Hepatitis C virus mediated chronic inflammation and tumorigenesis in the humanised immune system and liver mouse model

Hepatitis C virus mediated chronic inflammation and tumorigenesis in the humanised immune system and liver mouse model
Title:
Hepatitis C virus mediated chronic inflammation and tumorigenesis in the humanised immune system and liver mouse model
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PLOS ONE
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Publication Date:
08 September 2017
Citation:
Zheng Z, Sze CW, Keng CT, Al-Haddawi M, Liu M, Tan SY, et al. (2017) Hepatitis C virus mediated chronic inflammation and tumorigenesis in the humanised immune system and liver mouse model. PLoS ONE 12(9): e0184127. https://doi.org/10.1371/journal.pone.0184127
Abstract:
Hepatitis C is a liver disease caused by infection of the Hepatitis C virus (HCV). Many individuals infected by the virus are unable to resolve the viral infection and develop chronic hepatitis, which can lead to formation of liver cirrhosis and cancer. To understand better how initial HCV infections progress to chronic liver diseases, we characterised the long term pathogenic effects of HCV infections with the use of a humanised mouse model (HIL mice) we have previously established. Although HCV RNA could be detected in infected mice up to 9 weeks post infection, HCV infected mice developed increased incidences of liver fibrosis, granulomatous inflammation and tumour formation in the form of hepatocellular adenomas or hepatocellular carcinomas by 28 weeks post infection compared to uninfected mice. We also demonstrated that chronic liver inflammation in HCV infected mice was mediated by the human immune system, particularly by monocytes/macrophages and T cells which exhibited exhaustion phenotypes. In conclusion, HIL mice can recapitulate some of the clinical symptoms such as chronic inflammation, immune cell exhaustion and tumorigenesis seen in HCV patients. Our findings also suggest that persistence of HCV-associated liver disease appear to require initial infections of HCV and immune responses but not long term HCV viraemia.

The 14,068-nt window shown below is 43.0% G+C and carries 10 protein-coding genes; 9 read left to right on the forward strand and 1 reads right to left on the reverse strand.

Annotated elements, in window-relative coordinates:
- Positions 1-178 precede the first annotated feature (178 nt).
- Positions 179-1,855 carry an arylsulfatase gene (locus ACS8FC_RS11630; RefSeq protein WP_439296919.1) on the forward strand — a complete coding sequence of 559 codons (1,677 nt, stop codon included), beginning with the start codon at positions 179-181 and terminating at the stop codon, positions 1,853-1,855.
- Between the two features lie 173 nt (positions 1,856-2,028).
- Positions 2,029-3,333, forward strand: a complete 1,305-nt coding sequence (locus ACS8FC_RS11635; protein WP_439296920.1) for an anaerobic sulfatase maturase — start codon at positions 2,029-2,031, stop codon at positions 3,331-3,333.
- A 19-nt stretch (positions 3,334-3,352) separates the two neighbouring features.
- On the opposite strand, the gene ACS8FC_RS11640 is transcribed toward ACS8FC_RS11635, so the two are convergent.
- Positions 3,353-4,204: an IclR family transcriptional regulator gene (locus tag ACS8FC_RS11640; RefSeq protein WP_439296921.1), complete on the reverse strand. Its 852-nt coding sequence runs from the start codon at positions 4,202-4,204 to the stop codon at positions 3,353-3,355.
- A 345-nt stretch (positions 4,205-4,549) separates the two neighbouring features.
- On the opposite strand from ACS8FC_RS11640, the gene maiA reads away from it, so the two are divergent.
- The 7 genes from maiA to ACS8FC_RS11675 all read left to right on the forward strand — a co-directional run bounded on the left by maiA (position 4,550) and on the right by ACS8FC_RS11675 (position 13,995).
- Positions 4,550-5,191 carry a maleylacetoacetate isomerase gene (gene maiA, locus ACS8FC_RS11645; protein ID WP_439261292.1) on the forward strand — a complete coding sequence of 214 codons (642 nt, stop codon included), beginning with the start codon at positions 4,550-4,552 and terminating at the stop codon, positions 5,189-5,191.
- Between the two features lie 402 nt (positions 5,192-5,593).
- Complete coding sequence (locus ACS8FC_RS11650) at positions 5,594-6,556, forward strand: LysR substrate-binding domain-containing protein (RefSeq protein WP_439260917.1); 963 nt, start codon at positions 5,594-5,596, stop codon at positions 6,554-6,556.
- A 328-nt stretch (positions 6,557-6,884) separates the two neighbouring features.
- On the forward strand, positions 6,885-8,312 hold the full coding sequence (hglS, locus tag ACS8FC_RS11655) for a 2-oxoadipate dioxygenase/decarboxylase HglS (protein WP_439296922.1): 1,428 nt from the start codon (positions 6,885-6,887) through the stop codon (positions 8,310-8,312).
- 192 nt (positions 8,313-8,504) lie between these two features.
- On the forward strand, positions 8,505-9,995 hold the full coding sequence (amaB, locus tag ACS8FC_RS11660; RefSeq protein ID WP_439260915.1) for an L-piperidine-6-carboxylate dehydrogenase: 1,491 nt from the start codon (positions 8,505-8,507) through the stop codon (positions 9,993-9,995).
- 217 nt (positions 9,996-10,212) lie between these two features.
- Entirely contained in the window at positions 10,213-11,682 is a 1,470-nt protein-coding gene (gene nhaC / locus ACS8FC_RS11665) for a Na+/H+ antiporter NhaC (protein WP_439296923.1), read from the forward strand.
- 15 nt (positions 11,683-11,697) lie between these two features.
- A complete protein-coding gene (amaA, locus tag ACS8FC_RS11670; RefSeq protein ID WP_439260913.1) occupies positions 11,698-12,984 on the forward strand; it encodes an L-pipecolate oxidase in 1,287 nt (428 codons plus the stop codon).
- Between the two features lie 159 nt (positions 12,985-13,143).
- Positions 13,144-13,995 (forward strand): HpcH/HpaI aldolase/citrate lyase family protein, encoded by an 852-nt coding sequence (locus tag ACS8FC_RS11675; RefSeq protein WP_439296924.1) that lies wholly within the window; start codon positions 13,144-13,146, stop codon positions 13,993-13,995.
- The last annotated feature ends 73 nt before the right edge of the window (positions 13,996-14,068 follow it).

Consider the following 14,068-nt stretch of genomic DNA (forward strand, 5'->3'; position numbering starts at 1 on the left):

License type:
http://creativecommons.org/licenses/by/4.0/
Funding Info:
This study was supported by Joint Council Office Development Programme 1334k00082, the Agency for Science, Technology and Research (A*STAR), Singapore. Qingfeng Chen is also supported by National Research Foundation Fellowship Singapore NRF-NRFF2017-03. The funders had no role in study design, data collection and analysis, decision to publish, or preparation of the manuscript.
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ISSN:
1932-6203
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